As for why this 7/8 requirement is employed, this seems to be a transparent attempt to grant California Republicans a source of leverage in the state Legislature, and essentially prevent the law from being changed unless the Republicans agree to it.

The CA legislature has veto proof supermajorities (2/3 or greater) for Democrats in both chambers. The CA assembly is currently split 61/18 in favor of Democrats (with one vacancy), which is about 78% of occupied seats, or approximately 6/8. The CA Senate also has a veto-proof supermajority for Democrats, with 29/40, or 72.5% of seats, being Democrats. The requirement of 7/8 is an 87.5% requirement, which is beyond what the Democrats in either chamber alone can produce (and would require multiple Republicans in either chamber).

Prior to modern day hyper-partisan politics, such super majority requirements were meant to signal a belief that the issue at hand was something that should require broad consensus to alter. It wasn't meant to grant the minority party leverage, or to make something essentially require minority party consent. It was a non-partisan desire for broad consensus alone. The exact choice of 2/3 in Prop 13 mentioned above, rather than 60% or 70% or 53.17% is essentially arbitrary, but otherwise reflects the level of "broad consensus" that was deemed appropriate and acceptable for the issue at hand (real estate taxes, for prop 13). So for Prop 13 this requirement was just a "this is a sensitive issue with major implications that shouldn't be subject to mere majority whim", but the modern day political climate changes the calculus heavily towards partisan goals.

And it's easy to express, at least. It's very easy to write down 2/3 and to understand it (2 out of 3!). So maybe there's some sort of psychological reason to use it, where people find it intrinsically more agreeable simply because of how nice "2 out of 3" is on a psychological, rather than practical, level. The use of 7/8, rather than 80%, to surpass the Democratic supermajority in the Assembly, is probably based in part upon a similar psychological ploy. Granted, "8 out of 10" doesn't seem that much harder to grasp than "7 out of 8", but it's probably inobvious to most people that "7 out of 8" is in fact the larger and more difficult requirement, thus obfuscating a bit what is actually being demanded by the law.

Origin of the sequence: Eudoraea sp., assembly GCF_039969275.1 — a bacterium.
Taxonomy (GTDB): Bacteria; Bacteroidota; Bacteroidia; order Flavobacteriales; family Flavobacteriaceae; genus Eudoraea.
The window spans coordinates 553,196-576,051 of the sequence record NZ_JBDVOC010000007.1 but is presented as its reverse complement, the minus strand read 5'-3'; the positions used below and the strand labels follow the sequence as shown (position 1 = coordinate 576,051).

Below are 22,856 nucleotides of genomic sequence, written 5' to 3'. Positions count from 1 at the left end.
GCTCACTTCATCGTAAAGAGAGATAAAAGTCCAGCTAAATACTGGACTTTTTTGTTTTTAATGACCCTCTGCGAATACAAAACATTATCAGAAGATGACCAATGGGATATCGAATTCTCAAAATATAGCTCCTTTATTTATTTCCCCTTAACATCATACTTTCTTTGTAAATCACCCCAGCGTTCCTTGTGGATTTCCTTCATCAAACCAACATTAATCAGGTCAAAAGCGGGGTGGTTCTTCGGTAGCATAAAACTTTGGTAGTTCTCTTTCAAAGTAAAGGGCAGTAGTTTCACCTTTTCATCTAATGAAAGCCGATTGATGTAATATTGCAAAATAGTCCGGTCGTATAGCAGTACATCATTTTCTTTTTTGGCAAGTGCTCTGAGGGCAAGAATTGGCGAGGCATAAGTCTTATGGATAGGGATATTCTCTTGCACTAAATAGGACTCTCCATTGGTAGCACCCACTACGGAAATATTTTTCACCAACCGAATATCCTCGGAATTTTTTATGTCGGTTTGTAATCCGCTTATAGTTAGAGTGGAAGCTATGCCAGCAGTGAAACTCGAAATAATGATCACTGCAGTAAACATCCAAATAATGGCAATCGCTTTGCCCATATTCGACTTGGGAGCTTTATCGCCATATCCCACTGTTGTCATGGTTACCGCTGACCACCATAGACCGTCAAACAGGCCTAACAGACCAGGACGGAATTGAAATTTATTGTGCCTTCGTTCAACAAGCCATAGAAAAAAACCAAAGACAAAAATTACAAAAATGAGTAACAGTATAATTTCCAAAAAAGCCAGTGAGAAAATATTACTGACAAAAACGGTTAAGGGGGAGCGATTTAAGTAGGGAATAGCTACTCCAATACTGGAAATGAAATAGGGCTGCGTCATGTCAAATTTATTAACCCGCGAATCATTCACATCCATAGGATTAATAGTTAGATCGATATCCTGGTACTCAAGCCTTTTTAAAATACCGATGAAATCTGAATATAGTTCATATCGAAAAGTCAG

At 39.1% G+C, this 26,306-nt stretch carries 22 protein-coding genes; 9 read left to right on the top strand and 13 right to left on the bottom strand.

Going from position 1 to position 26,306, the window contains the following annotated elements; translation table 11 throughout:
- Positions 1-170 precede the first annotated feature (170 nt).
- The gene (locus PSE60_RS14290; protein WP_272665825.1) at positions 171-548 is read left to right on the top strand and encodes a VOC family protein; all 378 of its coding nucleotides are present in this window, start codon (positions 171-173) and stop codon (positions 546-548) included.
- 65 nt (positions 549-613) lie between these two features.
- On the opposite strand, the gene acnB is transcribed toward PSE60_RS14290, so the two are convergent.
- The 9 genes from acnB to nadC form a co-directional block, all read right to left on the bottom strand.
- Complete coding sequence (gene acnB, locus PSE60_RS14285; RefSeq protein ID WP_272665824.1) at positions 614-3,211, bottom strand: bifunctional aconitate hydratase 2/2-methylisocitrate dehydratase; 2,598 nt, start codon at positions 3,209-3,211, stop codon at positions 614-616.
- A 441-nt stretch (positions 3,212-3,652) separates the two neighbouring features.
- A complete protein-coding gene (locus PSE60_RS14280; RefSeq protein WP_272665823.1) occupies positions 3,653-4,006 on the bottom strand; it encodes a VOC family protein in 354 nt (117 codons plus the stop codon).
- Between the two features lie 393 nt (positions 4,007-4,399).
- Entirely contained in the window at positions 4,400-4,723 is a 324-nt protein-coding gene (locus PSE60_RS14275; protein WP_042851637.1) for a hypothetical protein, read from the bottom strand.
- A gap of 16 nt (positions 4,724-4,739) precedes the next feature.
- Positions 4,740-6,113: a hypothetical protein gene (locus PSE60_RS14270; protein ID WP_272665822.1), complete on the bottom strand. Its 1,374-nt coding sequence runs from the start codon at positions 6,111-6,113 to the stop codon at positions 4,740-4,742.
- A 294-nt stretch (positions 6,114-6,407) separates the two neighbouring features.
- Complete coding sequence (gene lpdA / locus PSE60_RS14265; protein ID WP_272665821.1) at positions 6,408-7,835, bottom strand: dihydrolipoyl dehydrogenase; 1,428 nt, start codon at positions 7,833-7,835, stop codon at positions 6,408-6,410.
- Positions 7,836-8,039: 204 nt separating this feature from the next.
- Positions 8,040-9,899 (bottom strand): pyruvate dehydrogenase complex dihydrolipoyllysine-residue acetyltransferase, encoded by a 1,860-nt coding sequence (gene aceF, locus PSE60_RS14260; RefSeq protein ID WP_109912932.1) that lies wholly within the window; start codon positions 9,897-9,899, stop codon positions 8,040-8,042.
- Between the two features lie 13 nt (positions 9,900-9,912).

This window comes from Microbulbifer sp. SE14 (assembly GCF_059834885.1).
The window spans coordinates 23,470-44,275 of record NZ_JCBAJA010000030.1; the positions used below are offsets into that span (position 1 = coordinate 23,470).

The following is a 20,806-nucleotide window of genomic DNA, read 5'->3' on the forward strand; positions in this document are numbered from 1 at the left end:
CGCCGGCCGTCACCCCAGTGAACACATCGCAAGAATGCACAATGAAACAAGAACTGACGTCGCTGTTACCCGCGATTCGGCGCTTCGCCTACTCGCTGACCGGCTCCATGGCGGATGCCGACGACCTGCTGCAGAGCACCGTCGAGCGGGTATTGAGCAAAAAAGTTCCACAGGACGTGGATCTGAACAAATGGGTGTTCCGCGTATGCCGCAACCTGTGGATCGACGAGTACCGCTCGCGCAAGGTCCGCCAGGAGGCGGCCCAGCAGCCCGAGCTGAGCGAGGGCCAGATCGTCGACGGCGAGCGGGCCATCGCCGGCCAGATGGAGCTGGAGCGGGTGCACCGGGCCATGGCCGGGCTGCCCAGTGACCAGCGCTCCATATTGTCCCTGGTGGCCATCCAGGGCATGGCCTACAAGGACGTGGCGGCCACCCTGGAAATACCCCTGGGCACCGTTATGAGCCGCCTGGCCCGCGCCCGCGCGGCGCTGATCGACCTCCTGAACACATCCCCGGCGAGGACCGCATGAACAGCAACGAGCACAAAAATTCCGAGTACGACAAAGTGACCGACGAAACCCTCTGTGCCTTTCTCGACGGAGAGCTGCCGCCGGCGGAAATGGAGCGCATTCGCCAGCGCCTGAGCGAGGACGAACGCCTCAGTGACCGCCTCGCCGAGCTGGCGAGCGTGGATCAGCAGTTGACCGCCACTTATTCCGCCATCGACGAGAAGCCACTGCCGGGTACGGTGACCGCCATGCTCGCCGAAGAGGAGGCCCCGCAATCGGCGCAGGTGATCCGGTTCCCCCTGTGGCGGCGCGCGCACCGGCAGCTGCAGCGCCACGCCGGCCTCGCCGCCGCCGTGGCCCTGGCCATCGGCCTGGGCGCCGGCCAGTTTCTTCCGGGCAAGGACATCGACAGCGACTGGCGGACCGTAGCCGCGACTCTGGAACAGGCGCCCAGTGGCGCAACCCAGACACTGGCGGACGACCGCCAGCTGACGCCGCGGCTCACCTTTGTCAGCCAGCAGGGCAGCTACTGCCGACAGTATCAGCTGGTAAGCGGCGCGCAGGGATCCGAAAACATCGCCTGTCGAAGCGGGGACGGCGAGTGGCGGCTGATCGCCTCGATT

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  • Thanks, I did not realize that some ballot initiatives would become laws and others constitutional amendments. This answer is helpful, but doesn’t help me understand what is it about the numbers 2/3 and 7/8 that makes such laws possible. Basically it sounds like your answer to my title question is “no” and the answers to my subquestions 1-4 are “yes”, “yes”, “not sure”, and “N/A (since the answer to 2 is “yes”). And since it sounds like the 7/8ths thing is unenforceable in practice, I don’t understand how neither the opponents of Proposition 22 nor its advocates find this worth pointing out. Sep 28 '20 at 0:07
  • ... In other words I’m still baffled about how such a Proposition is allowed to be put on the ballot with what seems like a legally nonsensical clause. (Perhaps the answer is that this happens all the time and is simply not regarded as the big deal that I think it is...) Sep 28 '20 at 0:08
  • @acuriousmind The imposition of super majority requirements is generally meant to signal a belief that the matter at hand is one that should require broad consensus on, rather than simple majority. Things like Prop 13 mentioned in my answer precede modern day hyper-partisan politics, and weren't really constructed with the aim to require the consent of the minority party, or to provide the minority party leverage via obstruction. It was really just a "we don't think this should change based on a majority opinion, and should require some greater consensus than that" thing. Sep 28 '20 at 7:38
  • The exact choice of 2/3 in Prop 13, rather than 60% or 70% or 53.17% is essentially arbitrary, but otherwise reflects the level of "broad consensus" that was deemed appropriate and acceptable. It's easy to express, at least; very easy to write down 2/3. So maybe there's some sort of psychological reason to use it, where people find it intrinsically more agreeable simply because of how nice "2/3" is on a psychological, rather than practical, level. Sep 28 '20 at 7:44
  • The use of 7/8 appears to be both an appeal to such psychological tricks, but is almost assuredly designed as a partisan ploy to grant the Republican party increased leverage through obstruction on this matter. The CA assembly is currently split 61/18 in favor of Democrats, which is about 78%; whereas 7/8 is 87.5%. The CA Senate also has a veto-proof supermajority for Democrats, with 29/40, or 72.5% of seats, being Democrats. Sep 28 '20 at 7:47